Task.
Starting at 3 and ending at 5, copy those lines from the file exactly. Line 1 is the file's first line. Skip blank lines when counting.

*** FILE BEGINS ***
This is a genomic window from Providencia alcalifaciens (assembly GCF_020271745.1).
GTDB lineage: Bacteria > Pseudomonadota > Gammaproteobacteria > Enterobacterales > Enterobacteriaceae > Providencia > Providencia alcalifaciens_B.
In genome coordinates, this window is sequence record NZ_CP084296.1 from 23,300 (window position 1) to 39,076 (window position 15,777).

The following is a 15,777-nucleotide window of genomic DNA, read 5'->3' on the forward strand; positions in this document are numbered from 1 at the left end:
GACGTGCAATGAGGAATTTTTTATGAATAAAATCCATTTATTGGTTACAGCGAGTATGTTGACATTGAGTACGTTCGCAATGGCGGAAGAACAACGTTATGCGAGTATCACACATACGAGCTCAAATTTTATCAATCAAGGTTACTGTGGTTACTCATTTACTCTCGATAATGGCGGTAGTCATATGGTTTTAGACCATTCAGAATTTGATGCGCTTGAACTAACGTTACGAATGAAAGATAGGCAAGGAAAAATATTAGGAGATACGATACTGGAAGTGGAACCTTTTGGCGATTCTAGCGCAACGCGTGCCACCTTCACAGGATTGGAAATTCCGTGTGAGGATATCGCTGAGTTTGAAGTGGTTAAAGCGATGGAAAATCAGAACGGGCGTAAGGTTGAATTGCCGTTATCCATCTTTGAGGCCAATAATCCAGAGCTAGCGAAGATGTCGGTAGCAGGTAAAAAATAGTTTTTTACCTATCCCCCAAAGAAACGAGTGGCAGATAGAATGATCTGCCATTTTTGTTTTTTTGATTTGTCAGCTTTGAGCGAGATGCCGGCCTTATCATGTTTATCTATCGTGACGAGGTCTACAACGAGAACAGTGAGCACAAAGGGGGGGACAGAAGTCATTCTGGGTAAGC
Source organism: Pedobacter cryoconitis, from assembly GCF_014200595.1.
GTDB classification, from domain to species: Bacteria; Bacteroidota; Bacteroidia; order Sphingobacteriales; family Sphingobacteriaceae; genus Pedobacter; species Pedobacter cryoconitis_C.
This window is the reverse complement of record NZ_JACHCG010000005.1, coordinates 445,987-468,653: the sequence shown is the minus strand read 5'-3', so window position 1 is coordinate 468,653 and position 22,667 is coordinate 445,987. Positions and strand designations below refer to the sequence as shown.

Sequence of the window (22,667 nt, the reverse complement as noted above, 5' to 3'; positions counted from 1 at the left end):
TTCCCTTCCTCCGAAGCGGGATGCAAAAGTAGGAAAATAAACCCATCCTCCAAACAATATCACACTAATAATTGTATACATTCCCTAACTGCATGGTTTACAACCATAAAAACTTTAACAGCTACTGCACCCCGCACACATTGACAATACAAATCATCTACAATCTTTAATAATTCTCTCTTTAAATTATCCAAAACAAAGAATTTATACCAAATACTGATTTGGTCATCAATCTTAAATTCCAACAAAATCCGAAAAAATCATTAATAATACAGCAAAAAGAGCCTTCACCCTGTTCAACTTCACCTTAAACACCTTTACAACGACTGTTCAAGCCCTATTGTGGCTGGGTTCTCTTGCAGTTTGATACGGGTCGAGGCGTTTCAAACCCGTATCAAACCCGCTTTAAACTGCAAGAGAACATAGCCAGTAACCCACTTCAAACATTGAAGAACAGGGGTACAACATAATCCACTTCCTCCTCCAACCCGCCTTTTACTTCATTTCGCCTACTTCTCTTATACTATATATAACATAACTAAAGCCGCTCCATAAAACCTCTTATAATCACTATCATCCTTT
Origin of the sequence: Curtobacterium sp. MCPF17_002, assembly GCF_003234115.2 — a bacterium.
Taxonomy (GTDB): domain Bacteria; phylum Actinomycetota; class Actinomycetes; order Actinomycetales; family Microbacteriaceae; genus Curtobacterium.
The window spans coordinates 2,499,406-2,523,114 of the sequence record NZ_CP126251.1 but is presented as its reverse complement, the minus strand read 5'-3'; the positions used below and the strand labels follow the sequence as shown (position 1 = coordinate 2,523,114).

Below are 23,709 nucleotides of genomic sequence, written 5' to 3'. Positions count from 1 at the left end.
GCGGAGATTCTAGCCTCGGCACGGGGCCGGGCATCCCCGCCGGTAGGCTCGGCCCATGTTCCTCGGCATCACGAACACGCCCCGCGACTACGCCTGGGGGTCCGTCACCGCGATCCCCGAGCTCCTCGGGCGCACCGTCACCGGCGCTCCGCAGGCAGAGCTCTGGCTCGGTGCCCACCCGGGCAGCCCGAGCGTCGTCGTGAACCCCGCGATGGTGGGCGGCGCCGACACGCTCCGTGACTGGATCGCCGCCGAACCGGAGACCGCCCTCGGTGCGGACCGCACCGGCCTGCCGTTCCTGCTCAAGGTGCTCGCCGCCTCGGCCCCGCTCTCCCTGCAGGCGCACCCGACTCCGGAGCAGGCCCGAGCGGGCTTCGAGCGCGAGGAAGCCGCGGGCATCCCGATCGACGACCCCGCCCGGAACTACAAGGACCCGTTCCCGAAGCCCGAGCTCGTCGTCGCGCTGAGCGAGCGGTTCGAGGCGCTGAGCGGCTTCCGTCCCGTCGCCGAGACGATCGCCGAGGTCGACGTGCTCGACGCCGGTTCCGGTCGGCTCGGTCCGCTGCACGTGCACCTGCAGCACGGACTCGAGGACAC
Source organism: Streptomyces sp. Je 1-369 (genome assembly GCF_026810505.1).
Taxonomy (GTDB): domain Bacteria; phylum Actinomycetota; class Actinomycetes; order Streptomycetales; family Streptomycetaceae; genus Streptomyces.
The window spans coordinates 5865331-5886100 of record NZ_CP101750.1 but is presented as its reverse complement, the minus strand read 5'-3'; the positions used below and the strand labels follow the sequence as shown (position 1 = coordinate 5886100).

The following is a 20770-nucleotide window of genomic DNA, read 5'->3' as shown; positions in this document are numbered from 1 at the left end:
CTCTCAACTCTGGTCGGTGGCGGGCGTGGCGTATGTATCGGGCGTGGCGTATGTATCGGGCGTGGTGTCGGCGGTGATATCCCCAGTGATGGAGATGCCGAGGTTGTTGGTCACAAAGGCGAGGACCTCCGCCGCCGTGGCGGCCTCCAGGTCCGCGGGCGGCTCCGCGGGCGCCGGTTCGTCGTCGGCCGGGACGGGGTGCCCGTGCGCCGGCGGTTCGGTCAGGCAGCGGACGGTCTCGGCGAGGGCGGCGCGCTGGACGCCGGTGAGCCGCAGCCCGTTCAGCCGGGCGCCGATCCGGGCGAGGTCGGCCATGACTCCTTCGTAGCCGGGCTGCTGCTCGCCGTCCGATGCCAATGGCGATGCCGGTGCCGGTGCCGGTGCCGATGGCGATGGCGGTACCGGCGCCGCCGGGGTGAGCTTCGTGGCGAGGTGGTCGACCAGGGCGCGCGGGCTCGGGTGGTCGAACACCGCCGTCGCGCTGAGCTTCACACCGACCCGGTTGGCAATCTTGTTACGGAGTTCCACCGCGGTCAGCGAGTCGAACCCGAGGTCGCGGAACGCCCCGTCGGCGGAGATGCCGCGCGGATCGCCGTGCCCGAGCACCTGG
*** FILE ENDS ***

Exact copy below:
In genome coordinates, this window is sequence record NZ_CP084296.1 from 23,300 (window position 1) to 39,076 (window position 15,777).

The following is a 15,777-nucleotide window of genomic DNA, read 5'->3' on the forward strand; positions in this document are numbered from 1 at the left end:
GACGTGCAATGAGGAATTTTTTATGAATAAAATCCATTTATTGGTTACAGCGAGTATGTTGACATTGAGTACGTTCGCAATGGCGGAAGAACAACGTTATGCGAGTATCACACATACGAGCTCAAATTTTATCAATCAAGGTTACTGTGGTTACTCATTTACTCTCGATAATGGCGGTAGTCATATGGTTTTAGACCATTCAGAATTTGATGCGCTTGAACTAACGTTACGAATGAAAGATAGGCAAGGAAAAATATTAGGAGATACGATACTGGAAGTGGAACCTTTTGGCGATTCTAGCGCAACGCGTGCCACCTTCACAGGATTGGAAATTCCGTGTGAGGATATCGCTGAGTTTGAAGTGGTTAAAGCGATGGAAAATCAGAACGGGCGTAAGGTTGAATTGCCGTTATCCATCTTTGAGGCCAATAATCCAGAGCTAGCGAAGATGTCGGTAGCAGGTAAAAAATAGTTTTTTACCTATCCCCCAAAGAAACGAGTGGCAGATAGAATGATCTGCCATTTTTGTTTTTTTGATTTGTCAGCTTTGAGCGAGATGCCGGCCTTATCATGTTTATCTATCGTGACGAGGTCTACAACGAGAACAGTGAGCACAAAGGGGGGGACAGAAGTCATTCTGGGTAAGC